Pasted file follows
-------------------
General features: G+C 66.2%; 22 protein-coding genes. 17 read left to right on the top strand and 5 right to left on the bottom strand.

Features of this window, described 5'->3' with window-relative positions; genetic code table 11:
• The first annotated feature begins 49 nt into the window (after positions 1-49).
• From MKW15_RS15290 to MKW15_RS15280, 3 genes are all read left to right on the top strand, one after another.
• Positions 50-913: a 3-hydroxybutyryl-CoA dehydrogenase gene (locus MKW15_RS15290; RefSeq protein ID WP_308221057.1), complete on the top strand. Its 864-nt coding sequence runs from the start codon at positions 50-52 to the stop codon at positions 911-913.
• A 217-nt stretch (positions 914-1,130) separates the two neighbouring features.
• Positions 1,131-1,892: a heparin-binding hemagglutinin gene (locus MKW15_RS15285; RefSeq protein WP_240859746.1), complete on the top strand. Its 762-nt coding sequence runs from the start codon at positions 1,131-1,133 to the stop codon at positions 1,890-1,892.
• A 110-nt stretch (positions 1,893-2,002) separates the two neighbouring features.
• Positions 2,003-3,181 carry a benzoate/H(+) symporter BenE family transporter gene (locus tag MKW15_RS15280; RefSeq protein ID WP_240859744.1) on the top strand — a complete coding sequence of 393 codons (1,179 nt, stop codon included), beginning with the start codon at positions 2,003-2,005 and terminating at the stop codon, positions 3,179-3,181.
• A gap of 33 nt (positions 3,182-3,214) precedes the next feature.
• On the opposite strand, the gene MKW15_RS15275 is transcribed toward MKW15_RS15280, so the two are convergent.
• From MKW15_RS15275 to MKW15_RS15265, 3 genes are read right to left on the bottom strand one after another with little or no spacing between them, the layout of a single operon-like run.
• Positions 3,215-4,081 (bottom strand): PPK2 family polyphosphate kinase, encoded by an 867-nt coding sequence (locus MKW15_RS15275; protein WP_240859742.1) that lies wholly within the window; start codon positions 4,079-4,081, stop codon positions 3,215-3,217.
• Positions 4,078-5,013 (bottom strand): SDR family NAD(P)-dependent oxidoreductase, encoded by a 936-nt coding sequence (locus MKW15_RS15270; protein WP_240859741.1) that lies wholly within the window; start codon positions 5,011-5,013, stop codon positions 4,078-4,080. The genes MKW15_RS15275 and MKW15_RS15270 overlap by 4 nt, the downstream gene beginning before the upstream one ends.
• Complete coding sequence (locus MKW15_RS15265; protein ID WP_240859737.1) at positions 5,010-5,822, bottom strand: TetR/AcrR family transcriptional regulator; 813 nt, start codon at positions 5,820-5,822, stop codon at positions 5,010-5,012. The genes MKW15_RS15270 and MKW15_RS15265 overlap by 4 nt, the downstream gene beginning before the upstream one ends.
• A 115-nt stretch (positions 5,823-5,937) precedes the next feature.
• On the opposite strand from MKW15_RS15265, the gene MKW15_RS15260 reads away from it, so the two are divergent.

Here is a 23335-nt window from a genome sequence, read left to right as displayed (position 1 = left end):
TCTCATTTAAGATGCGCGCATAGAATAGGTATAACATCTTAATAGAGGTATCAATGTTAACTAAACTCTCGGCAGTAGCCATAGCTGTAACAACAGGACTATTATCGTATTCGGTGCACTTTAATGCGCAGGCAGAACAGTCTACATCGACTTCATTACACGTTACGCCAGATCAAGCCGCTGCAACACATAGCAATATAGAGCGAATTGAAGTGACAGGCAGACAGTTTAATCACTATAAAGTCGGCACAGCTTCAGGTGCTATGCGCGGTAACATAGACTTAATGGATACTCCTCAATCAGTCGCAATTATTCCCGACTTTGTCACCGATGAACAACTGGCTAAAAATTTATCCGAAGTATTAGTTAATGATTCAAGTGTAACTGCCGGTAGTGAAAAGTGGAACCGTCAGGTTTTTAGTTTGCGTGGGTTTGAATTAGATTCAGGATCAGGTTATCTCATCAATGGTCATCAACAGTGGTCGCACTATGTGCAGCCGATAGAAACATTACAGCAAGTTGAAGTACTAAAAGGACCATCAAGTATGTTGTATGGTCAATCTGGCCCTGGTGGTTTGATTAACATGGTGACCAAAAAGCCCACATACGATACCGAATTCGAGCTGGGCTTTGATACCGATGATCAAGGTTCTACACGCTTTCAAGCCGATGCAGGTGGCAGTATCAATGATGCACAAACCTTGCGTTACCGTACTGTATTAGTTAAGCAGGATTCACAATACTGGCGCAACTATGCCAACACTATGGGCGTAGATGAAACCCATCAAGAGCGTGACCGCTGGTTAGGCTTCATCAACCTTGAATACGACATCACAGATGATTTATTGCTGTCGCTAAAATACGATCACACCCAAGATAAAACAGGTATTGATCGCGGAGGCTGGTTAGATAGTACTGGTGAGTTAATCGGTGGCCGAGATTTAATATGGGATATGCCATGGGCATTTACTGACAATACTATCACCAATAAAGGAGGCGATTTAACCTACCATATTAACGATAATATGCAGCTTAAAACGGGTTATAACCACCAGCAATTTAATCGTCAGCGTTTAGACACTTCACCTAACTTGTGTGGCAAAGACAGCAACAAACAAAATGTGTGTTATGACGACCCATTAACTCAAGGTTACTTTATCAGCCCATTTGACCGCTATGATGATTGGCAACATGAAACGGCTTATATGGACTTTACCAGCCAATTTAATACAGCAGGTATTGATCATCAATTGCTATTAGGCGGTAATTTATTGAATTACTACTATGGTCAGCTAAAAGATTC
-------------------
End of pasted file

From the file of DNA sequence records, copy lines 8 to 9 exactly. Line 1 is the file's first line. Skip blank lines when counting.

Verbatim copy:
• A 110-nt stretch (positions 1,893-2,002) separates the two neighbouring features.
• Positions 2,003-3,181 carry a benzoate/H(+) symporter BenE family transporter gene (locus tag MKW15_RS15280; RefSeq protein ID WP_240859744.1) on the top strand — a complete coding sequence of 393 codons (1,179 nt, stop codon included), beginning with the start codon at positions 2,003-2,005 and terminating at the stop codon, positions 3,179-3,181.